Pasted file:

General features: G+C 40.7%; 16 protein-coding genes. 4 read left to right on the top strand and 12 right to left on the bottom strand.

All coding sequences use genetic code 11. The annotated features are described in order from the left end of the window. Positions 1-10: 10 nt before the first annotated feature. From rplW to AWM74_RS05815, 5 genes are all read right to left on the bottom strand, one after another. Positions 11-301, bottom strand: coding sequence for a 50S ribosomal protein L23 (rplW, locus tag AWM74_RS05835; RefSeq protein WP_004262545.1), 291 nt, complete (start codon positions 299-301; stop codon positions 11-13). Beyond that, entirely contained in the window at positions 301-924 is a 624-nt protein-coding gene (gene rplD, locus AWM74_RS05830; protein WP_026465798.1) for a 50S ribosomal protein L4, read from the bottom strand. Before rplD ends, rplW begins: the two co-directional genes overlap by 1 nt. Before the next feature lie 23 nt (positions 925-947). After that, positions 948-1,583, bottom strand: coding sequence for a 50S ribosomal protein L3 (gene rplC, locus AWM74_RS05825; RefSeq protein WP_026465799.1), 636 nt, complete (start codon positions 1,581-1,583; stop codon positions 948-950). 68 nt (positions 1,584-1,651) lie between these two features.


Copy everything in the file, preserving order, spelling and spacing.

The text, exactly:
General features: G+C 40.7%; 16 protein-coding genes. 4 read left to right on the top strand and 12 right to left on the bottom strand.

All coding sequences use genetic code 11. The annotated features are described in order from the left end of the window. Positions 1-10: 10 nt before the first annotated feature. From rplW to AWM74_RS05815, 5 genes are all read right to left on the bottom strand, one after another. Positions 11-301, bottom strand: coding sequence for a 50S ribosomal protein L23 (rplW, locus tag AWM74_RS05835; RefSeq protein WP_004262545.1), 291 nt, complete (start codon positions 299-301; stop codon positions 11-13). Beyond that, entirely contained in the window at positions 301-924 is a 624-nt protein-coding gene (gene rplD, locus AWM74_RS05830; protein WP_026465798.1) for a 50S ribosomal protein L4, read from the bottom strand. Before rplD ends, rplW begins: the two co-directional genes overlap by 1 nt. Before the next feature lie 23 nt (positions 925-947). After that, positions 948-1,583, bottom strand: coding sequence for a 50S ribosomal protein L3 (gene rplC, locus AWM74_RS05825; RefSeq protein WP_026465799.1), 636 nt, complete (start codon positions 1,581-1,583; stop codon positions 948-950). 68 nt (positions 1,584-1,651) lie between these two features.